‘No confidence’ vote in Trust running Pilgrim Hospital extends to Skegness

Changes to paediatric care at Pilgrim Hospital in Boston are not expected to come into force until Monday. ANL-180308-154244001
Changes to paediatric care at Pilgrim Hospital in Boston are not expected to come into force until Monday. ANL-180308-154244001

Skegness has become the second council in the county to declare a vote of no confidence in the Trust running Pilgrim Hospital in Boston.

A new interim model for children’s and maternity services was announced last week amidst fears the downgrading of services has already begun.

The vote follows the actions of Boston Borough Council last month, when councillors again passed a motion of no confidence in the senior management of the United Lincolnshire Hospitals Trust.

Pilgrim Hospital chiefs faced a three-hour grilling when a raft of questions were posed by councillors and members of the public at a Boston Borough Council scrutiny committee meeting on Wednesday night.

The meeting was held on the very day that the hospital declared that any child requiring more than 12 hours observation would be moved to another hospital, as would any expectant mother not yet at 37 weeks gestation requiring medical attention - an increase from 34 weeks.

On the same evening, a motion calling on the UHLT to resolve the ongoing situation at Pilgrim Hospital and end the distress this is causing people was put before Skegness council by Coun Phil Gaskell, who also fronts the Skegness Hospital Watch.

It states: “Skegness Town Council recognises and supports the hard-working staff at Pilgrim Hospital. However, after years of mismanagement by United Lincolnshire Hospital Trust, it has no confidence in the Trust’s ability to resolve the ongoing problems at the hospital. These problems are not only causing distress to the people of Skegness and surrounding areas but they are also proving detrimental to the quality of the healthcare the Trust is delivering. It is proposed that this Council, through the Mayor and Town Clerk, work with and support our local MP in taking these concerns to Governments, the Lincolnshire Health and Wellbeing Board and the Trust itself.”

Coun Gaskell addressed the meeting, highlighting ULHT performance statistics from last month’s CQC inspection report.

He said: “ULHT is 131st out of 134 Trusts surveyed in 2017 and 1.7 per cent worse than 2016, hitting only 76.7 per cent against 95 per cent target for being seen within four hours (nationally 89.5 per cent was achieved).

“In March this year, this figure fell to 65 per cent, which the Chief Operating Officer blamed on the closure of the Lincoln walk-in centre.

“Other Trusts have the same targets and the ULHT tell us that the staffing shortages are the same nationwide and not just in Lincolnshire.

“In April 2017 Trust vacancies were 11.4 per cent and had risen to 12.57 per cent by April 2018. Vacancies for medical staff are currently over 18 per cent.

“This begs the question if other Trusts can perform better under the same conditions - why and how can’t we? Achievement against targets are a measure of performance and also a measure of performance against others with exactly the same targets.”

Coun Mark Anderson, in supporting the motion, described the services provided by ULHT as ‘out of Africa’ and said: “I worry for my grandchildren. We live in the most deprived area and deserve more.”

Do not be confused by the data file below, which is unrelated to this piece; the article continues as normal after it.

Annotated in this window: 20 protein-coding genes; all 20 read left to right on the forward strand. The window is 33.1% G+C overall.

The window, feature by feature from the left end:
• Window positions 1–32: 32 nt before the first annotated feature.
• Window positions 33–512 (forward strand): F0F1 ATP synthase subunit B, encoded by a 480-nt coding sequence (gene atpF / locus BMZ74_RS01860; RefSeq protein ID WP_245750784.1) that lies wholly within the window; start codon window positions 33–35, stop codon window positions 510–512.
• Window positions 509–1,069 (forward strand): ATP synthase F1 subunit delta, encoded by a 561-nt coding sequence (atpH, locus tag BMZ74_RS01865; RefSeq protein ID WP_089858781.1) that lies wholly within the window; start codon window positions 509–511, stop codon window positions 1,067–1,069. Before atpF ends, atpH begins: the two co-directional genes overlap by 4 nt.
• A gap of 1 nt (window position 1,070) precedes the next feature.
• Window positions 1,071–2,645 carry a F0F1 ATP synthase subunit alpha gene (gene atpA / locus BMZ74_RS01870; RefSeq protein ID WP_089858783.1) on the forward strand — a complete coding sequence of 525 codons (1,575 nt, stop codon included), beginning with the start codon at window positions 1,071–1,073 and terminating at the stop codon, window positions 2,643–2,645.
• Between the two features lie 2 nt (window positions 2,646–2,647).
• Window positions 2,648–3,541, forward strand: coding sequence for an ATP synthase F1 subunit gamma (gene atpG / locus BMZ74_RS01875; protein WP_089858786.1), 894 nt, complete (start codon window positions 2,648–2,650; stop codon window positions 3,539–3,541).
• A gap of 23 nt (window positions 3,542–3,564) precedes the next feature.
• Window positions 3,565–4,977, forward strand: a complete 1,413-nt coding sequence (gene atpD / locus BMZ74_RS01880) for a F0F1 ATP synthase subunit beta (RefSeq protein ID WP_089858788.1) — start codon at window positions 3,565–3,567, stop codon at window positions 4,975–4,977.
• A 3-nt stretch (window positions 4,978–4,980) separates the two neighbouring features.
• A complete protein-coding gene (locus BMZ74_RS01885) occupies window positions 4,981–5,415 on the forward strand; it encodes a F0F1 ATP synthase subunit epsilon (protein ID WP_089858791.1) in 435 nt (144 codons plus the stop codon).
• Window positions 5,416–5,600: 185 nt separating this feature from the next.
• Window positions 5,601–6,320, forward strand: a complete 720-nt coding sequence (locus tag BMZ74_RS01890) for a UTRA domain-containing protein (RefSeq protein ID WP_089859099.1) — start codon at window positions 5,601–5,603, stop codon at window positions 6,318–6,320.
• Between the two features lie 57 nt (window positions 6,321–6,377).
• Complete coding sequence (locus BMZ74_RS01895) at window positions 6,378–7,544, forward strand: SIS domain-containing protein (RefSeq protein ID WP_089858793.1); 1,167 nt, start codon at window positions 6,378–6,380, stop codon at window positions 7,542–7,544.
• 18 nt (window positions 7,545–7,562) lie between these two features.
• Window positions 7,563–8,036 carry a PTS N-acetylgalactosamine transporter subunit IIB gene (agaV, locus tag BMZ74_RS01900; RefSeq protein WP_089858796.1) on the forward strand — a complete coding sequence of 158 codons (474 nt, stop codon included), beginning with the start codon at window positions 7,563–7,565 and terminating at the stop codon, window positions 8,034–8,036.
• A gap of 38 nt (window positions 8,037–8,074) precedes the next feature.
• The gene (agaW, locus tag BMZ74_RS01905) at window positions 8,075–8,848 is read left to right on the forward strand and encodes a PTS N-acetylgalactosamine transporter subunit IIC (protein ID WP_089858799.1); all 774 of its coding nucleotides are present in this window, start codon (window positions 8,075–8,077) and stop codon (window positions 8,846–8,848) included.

Coun Elaine Freeman, a retired nurse, warned against target ting individuals with such a motion. “Sometimes targets cannot be achieved because beds are blocked because patients have no support in the community when they have finished their treatment.

“A patient could block a bed for a year and factors like this should be taken into account when any decision on action is taken.”

On being informed of the latest action by Skegness Town Council, MP for Boston and Skegness Matt Warman said: “Pilgrim is the hospital I’ve used with my own daughter, and I absolutely understand the need for it to retain women and children’s services to the very greatest possible extent.

“Closure is simply unacceptable, and that’s why I welcome the fact that in part as a result of the work I’ve done with the Trust, that threat of total closure has now gone away. I absolutely share the concerns raised by Skegness Town Council, and also Boston Borough Council, over the impact of the situation at Pilgrim Hospital on local residents and patients, and I am grateful for their endorsement of my work and the progress we have seen on the matter so far.

“This will see 97.2% of potentially affected patients currently seen at Pilgrim still seen at Pilgrim under the Trust’s interim model for children’s and maternity services. It is important that government at all levels works together, alongside the Trust and other NHS organisations, to resolve the situation for the benefit of local residents, and I will continue to have confidence in the Trust as long as we continue to see progress being made.

“We’ve already seen that as the Trust as a whole has moved up in its CQC rating, and there are plans to address ongoing problems at Pilgrim. I have raised this matter at the highest possible levels of Government and the NHS, and have already been in touch with the new Health Secretary too. I will continue to press this vital issue.”


In spite of the interim changes in place, the ULHT insists it is still listening and wants help in shaping the future of our children’s service.

A series of paediatric engagement events for ULHT members are taking place over the next three months.

All meetings will be held in the committee room in the postgraduate medical education centre at Pilgrim Hospital, Boston:

l Monday 20 August 6pm – 8pm

l Monday 17 September 3pm – 5pm

Anyone planning to go along should RSVP to members@ulh.nhs.uk or ring 01522 572301.